Today, Brownback is all about the love — not just for the Clintons, but for everyone. As he mulls a long-shot bid for the White House in 2008, he is trying to reinvent the politics of compassionate conservatism for the post-Bush era. “The term ‘compassionate conservatism’ is great, but it’s basically a marketing term,” he says. “I think it’s been overused in rhetoric and underutilized in public policy. I want to make it a reality.” His idea is to place love and compassion for human life at the center of everything, from the traditional issues of abortion, cloning, and euthanasia to the less traditional ones of immigration, pharmaceutical patents, and North Korea. ~John Miller

In other words, he wants bleeding heart conservatism’s heart to really bleed, and not just bleed for show.  Can someone please explain to me why this is appealing?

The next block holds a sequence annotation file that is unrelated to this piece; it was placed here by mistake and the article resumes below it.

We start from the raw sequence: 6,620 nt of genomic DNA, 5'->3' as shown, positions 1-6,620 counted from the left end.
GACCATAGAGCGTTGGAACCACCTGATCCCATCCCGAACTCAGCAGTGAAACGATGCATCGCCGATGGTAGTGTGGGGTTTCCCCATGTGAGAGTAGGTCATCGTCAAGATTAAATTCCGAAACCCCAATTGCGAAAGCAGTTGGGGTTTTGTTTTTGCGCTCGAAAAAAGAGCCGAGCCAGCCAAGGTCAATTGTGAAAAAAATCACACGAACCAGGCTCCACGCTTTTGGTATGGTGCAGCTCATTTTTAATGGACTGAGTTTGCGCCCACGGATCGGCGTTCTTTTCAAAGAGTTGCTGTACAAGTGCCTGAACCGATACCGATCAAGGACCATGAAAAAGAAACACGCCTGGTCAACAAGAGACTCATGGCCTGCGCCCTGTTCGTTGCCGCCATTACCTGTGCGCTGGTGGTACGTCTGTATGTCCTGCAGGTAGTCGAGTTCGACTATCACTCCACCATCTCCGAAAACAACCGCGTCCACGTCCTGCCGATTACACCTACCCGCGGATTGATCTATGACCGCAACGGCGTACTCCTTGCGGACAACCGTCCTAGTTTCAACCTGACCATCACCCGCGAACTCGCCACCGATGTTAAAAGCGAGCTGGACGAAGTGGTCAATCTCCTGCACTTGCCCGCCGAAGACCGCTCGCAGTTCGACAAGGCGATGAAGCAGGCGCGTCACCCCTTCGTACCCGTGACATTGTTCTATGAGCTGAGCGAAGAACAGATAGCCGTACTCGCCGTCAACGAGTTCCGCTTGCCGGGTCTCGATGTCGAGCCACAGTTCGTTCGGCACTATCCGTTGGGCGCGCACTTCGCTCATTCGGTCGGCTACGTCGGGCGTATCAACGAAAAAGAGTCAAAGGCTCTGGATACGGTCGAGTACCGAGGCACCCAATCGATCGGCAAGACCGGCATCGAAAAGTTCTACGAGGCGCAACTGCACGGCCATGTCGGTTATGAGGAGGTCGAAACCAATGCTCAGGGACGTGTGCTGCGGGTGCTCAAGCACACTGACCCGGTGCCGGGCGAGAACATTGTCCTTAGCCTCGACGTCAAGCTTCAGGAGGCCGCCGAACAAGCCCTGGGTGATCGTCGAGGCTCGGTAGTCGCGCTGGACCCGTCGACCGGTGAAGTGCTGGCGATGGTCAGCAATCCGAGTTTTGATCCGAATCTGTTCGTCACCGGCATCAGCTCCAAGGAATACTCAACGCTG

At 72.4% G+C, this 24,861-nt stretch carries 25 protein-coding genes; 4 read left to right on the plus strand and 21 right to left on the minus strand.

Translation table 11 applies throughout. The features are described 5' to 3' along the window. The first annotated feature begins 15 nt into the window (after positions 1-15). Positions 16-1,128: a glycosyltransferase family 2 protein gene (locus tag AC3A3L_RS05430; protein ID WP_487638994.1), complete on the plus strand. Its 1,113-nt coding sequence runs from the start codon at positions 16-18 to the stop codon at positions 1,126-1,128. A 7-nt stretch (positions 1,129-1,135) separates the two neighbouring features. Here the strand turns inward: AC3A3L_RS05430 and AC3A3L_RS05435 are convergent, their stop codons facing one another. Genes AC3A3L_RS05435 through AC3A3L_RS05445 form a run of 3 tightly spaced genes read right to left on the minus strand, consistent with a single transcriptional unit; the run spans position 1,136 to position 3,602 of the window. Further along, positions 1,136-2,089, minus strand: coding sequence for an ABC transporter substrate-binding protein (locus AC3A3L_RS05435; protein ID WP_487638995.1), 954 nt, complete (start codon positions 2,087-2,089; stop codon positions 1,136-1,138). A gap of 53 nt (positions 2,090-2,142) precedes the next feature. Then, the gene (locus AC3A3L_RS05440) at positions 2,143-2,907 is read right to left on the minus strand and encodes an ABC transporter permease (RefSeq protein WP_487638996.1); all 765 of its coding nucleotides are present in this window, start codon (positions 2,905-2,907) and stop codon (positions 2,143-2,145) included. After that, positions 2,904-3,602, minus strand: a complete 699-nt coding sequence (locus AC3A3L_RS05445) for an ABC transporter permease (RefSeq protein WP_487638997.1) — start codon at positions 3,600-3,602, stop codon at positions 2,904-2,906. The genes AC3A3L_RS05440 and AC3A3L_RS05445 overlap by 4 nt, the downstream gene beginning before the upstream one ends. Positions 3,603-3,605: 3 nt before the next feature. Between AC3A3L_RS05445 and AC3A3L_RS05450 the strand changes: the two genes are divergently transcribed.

Nonetheless, if you can somehow get past this–and that’s not easy to do when it is the core of his campaign–it is worth remembering that he was was the one who took the lead in shutting down the Miers nomination.  Brownback is a puzzle this way: his general outlook on, say, foreign policy is Wilsonian and drippy enough to give you night terrors, but then he manages to come to the right position on the “surge” and negotiating with Syria and Iran anyway.  It’s almost as if he sometimes make the right decisions in spite of his worldview.  That’s hardly a compelling reason to support him.  Perhaps when Ross returns from his self-imposed blog exile, he can give us some compelling reasons.